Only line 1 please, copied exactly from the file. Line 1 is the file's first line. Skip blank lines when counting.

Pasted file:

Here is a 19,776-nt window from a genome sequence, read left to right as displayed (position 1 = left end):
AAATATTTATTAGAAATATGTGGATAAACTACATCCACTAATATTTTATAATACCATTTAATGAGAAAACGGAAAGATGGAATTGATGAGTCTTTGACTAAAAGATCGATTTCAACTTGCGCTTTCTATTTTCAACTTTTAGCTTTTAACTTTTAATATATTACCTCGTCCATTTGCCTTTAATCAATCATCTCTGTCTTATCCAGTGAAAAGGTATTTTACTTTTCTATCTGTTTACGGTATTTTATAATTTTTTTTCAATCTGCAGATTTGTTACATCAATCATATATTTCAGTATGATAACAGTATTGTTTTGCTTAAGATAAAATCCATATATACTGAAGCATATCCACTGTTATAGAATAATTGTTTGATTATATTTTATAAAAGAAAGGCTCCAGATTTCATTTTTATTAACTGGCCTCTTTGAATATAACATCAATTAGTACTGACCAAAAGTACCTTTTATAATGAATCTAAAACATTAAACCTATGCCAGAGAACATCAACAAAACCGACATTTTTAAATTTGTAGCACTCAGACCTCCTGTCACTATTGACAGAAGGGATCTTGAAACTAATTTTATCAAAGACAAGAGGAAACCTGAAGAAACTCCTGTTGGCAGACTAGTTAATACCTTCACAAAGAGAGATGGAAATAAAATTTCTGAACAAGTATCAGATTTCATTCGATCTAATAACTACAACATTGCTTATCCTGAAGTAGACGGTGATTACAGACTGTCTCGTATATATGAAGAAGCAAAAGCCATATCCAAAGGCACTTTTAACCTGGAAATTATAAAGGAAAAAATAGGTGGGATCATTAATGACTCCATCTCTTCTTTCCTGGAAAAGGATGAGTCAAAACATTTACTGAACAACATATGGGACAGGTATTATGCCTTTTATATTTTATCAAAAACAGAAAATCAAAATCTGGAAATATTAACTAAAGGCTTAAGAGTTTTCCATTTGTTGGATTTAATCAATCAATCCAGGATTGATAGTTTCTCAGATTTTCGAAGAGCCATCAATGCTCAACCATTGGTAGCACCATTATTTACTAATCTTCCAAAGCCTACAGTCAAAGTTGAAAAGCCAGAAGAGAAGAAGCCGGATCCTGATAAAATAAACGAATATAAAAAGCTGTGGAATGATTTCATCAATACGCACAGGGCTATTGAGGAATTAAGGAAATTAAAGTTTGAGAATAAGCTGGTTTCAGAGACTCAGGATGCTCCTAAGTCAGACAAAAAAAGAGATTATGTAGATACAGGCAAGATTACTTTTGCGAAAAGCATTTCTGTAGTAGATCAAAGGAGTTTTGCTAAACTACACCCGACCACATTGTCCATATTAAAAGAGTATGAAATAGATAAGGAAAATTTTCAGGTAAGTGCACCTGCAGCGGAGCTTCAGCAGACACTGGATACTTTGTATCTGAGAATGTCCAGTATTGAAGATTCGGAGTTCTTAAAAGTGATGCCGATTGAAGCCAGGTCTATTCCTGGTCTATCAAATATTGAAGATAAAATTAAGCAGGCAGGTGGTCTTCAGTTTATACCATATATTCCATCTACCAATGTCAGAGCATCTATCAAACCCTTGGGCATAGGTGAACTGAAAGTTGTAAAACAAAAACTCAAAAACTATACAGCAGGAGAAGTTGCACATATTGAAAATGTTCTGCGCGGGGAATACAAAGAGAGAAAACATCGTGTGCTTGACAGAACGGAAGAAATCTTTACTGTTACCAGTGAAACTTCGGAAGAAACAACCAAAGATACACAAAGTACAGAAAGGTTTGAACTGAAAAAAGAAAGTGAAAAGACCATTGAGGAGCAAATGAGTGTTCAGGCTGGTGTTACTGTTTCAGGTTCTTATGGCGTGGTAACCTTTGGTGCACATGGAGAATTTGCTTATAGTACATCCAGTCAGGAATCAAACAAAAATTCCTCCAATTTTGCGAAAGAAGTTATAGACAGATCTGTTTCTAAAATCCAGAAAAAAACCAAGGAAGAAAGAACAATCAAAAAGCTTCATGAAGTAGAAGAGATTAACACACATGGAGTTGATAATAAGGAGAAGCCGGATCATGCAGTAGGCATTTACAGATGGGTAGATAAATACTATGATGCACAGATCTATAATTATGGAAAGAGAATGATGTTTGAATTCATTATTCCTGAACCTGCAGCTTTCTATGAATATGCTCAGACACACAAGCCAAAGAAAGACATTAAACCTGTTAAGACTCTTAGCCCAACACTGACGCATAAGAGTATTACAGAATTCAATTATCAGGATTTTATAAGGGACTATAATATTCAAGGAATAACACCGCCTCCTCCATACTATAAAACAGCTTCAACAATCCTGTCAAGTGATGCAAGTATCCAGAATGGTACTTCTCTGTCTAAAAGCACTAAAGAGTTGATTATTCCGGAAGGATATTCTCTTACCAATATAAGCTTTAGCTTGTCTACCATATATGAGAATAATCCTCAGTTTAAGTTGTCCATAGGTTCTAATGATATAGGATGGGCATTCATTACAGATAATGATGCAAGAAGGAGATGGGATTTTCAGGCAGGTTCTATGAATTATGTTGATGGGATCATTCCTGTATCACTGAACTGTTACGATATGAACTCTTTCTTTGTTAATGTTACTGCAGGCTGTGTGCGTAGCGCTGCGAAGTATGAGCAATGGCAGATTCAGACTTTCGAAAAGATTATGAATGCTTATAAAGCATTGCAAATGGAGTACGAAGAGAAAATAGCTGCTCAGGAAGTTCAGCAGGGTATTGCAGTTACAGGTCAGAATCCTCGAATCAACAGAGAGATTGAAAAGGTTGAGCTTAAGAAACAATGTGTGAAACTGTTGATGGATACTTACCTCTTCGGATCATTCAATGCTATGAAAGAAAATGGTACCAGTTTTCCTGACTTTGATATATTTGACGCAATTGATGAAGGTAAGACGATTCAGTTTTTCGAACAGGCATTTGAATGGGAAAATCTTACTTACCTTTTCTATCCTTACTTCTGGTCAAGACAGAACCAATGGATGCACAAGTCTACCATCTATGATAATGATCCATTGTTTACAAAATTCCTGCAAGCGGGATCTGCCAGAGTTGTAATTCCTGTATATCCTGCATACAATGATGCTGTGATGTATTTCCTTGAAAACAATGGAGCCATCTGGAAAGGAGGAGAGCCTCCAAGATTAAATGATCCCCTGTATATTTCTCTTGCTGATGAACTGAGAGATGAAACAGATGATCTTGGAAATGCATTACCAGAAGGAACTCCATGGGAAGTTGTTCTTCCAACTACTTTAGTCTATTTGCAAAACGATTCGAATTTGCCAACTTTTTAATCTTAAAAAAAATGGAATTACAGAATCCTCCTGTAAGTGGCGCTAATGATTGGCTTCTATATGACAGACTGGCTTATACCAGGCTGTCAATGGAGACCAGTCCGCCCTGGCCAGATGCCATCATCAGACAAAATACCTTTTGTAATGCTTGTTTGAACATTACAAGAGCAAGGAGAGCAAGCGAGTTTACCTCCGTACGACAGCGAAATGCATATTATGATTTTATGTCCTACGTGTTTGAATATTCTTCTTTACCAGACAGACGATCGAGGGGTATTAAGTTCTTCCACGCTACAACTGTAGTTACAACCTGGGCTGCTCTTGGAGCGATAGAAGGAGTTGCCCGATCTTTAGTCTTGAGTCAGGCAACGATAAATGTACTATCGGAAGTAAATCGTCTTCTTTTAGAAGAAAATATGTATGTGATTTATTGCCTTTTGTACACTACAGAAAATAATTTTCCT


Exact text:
Here is a 19,776-nt window from a genome sequence, read left to right as displayed (position 1 = left end):